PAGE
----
Amphetamine-Type Stimulants, Confirmation, Meconium
Clinical Information Discusses physiology, pathophysiology, and general clinical aspects, as they relate to a laboratory test
Several stimulants and hallucinogens chemically related to phenylethylamine are referred to collectively as the amphetamine-type stimulants (amphetamines). Generally, this refers to the prescription and illicit amphetamines including amphetamine; methamphetamine; 3,4-methylenedioxymethamphetamine (Ecstasy, MDMA); 3,4-methylenedioxyamphetamine (MDA); and 3,4-methylenedioxyethylamphetamine (MDEA).(1) Methamphetamine has become a drug of choice among stimulant abusers because of its availability and ease to synthesize.
The metabolism of amphetamine consists of hydroxylation and deamination followed by conjugation with glucuronic acid. Methamphetamine is metabolized to amphetamine; both should be present in urine after methamphetamine use. Both MDMA and MDEA are metabolized to MDA.(1)
The disposition of drug in meconium is not well understood. The proposed mechanism is that the fetus excretes drug into bile and amniotic fluid. Drug accumulates in meconium either by direct deposit from bile or through swallowing of amniotic fluid.(2) The first evidence of meconium in the fetal intestine appears at approximately the 10th to 12th week of gestation, and slowly moves into the colon by the 16th week of gestation.(3) Therefore, the presence of drugs in meconium has been proposed to be indicative of in utero drug exposure during the final 4 to 5 months of pregnancy, a longer historical measure than is possible by urinalysis.(2)
Intrauterine drug exposure to amphetamines has been associated with maternal abruption, prematurity, and decreased growth parameters such as low-birth weight.(4) Some intrauterine amphetamine-exposed infants may develop hypertonia, tremors, and poor feeding and abnormal sleep patterns.(5)
Detection of in utero drug exposure up to 5 months before birth
The presence of any 1 of the following: amphetamine; methamphetamine; 3,4-methylenedioxyamphetamine; 3,4-methylenedioxymethamphetamine; or 3,4-methylenedioxyethylamphetamine at >50 ng/g is indicative of in utero exposure up to 5 months before birth.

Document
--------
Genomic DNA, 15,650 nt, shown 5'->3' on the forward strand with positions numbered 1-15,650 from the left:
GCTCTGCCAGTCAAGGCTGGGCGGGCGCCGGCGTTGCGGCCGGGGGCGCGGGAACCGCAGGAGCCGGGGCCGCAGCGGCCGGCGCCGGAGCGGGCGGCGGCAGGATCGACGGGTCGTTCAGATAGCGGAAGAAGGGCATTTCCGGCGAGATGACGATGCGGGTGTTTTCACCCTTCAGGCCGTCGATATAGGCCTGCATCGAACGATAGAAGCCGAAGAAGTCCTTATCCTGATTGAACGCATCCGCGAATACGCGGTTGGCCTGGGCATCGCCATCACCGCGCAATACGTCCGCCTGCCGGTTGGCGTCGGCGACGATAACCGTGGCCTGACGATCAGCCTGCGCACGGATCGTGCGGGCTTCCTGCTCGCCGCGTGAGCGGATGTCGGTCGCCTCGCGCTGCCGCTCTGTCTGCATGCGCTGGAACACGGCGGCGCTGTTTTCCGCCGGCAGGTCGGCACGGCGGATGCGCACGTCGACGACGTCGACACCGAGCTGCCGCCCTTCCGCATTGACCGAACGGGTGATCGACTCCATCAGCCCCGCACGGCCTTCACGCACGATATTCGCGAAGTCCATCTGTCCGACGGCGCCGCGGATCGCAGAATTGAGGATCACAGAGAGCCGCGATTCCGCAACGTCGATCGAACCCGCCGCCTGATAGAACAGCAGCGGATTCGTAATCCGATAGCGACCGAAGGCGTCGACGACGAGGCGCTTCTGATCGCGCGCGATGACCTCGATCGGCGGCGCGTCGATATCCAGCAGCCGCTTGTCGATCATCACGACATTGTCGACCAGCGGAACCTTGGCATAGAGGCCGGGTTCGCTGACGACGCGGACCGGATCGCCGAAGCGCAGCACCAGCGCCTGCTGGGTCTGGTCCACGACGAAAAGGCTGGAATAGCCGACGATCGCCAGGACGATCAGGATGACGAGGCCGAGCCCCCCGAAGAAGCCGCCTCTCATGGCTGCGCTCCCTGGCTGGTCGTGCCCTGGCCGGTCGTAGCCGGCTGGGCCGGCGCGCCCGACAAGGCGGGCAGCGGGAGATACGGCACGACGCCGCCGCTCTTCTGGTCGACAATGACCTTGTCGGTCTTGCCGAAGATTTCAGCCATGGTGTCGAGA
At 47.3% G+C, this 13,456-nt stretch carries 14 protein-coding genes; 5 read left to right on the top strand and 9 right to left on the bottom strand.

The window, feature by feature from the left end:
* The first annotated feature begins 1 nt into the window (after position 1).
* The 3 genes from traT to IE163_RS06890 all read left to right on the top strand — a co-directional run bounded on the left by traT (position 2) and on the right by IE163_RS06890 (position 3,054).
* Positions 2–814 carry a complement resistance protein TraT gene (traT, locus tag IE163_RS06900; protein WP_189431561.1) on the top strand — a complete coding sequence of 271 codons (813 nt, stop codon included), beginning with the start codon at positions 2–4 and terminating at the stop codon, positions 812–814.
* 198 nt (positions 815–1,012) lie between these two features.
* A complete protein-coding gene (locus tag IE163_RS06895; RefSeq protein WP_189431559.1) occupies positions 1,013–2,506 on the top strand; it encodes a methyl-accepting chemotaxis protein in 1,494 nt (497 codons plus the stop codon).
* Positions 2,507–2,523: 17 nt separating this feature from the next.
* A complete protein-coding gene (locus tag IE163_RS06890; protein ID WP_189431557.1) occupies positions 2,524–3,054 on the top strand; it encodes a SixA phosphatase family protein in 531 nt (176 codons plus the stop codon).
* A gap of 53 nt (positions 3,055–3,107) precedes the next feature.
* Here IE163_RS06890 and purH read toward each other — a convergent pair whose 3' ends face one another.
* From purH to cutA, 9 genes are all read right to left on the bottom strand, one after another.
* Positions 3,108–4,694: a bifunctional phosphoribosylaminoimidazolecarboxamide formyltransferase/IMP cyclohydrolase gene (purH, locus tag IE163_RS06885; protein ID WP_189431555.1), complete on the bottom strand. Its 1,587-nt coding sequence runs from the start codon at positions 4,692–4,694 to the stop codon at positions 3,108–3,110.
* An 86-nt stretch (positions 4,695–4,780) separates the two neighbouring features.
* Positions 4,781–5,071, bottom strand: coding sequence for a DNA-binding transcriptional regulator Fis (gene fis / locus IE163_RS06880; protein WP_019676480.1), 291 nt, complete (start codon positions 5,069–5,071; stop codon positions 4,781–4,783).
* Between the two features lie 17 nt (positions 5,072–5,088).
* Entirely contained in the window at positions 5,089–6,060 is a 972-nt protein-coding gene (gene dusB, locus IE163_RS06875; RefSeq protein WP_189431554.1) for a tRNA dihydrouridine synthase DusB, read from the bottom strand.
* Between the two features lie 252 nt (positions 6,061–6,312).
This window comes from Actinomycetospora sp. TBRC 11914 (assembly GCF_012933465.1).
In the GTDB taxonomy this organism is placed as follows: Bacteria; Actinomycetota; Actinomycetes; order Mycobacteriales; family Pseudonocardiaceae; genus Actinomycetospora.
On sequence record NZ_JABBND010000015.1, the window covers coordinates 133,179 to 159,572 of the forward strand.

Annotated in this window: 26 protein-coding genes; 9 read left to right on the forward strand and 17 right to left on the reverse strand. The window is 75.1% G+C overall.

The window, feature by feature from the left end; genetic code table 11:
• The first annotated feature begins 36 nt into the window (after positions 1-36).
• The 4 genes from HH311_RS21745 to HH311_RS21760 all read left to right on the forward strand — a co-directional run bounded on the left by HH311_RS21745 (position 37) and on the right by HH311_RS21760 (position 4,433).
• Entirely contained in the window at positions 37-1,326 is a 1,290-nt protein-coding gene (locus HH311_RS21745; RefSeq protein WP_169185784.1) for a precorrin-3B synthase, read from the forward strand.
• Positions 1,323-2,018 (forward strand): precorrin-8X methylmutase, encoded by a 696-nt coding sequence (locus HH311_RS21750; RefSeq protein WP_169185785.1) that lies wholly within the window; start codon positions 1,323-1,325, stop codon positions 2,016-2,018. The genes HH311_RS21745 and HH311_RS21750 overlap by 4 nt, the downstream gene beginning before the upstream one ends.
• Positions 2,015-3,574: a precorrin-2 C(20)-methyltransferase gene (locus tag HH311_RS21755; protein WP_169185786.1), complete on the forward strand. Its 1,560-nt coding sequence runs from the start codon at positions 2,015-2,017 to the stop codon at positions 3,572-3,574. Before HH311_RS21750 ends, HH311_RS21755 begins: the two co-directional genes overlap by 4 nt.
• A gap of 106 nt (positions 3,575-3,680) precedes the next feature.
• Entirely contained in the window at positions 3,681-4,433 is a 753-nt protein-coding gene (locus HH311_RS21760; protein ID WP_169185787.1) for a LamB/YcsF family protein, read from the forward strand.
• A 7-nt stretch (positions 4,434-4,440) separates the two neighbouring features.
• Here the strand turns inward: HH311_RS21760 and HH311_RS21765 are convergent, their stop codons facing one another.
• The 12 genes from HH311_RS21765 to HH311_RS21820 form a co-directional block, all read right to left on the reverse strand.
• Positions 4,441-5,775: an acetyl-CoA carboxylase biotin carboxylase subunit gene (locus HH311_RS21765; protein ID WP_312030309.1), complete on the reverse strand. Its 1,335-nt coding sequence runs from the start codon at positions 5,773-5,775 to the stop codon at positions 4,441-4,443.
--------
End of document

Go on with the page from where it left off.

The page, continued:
Cautions Discusses conditions that may cause diagnostic confusion, including improper specimen collection and handling, inappropriate test selection, and interfering substances
Since the evidence of illicit drug use during pregnancy can be cause for separating the baby from the mother, a kit is available that includes all materials necessary to complete chain-of-custody to ensure that the test results are appropriate for legal proceedings.
Reference Values Describes reference intervals and additional information for interpretation of test results. May include intervals based on age and sex when appropriate. Intervals are Mayo-derived, unless otherwise designated. If an interpretive report is provided, the reference value field will state this.
Positives are reported with a quantitative LC-MS/MS result.
Amphetamine by LC-MS/MS: >50 ng/g
Methamphetamine by LC-MS/MS: >50 ng/g
3,4-Methylenedioxyamphetamine by LC-MS/MS: >50 ng/g
3,4-Methylenedioxyethylamphetamine by LC-MS/MS: >50 ng/g
3,4-Methylenedioxymethamphetamine by LC-MS/MS: >50 ng/g
Clinical References Provides recommendations for further in-depth reading of a clinical nature
1. Baselt RC: Disposition of Toxic Drugs and Chemical in Man. Edited by RC Baselt. Foster City, CA, Biochemical Publications, 2008:83-86;947-952;993-999
2. Ostrea EM Jr, Brady MJ, Parks PM, et al: Drug screening of meconium in infants of drug-dependent mothers: and alternative to urine testing. J Pediatr 1989;115:474-477
3. Ahanya SN, Lakshmanan J, Morgan BL, Ross MG: Meconium passage in utero: mechanisms, consequences, and management. Obstet Gynecol Surv 2005;60:45-56
4. Kwong TC, Ryan RM: Detection of intrauterine illicit drug exposure by newborn drug testing. National Academy of Clinical Biochemistry. Clin Chem 1997;43:235-242
5. Dixon SD: Effects of transplacental exposure to cocaine and methamphetamine on the neonate. West J Med 1989;150:436-442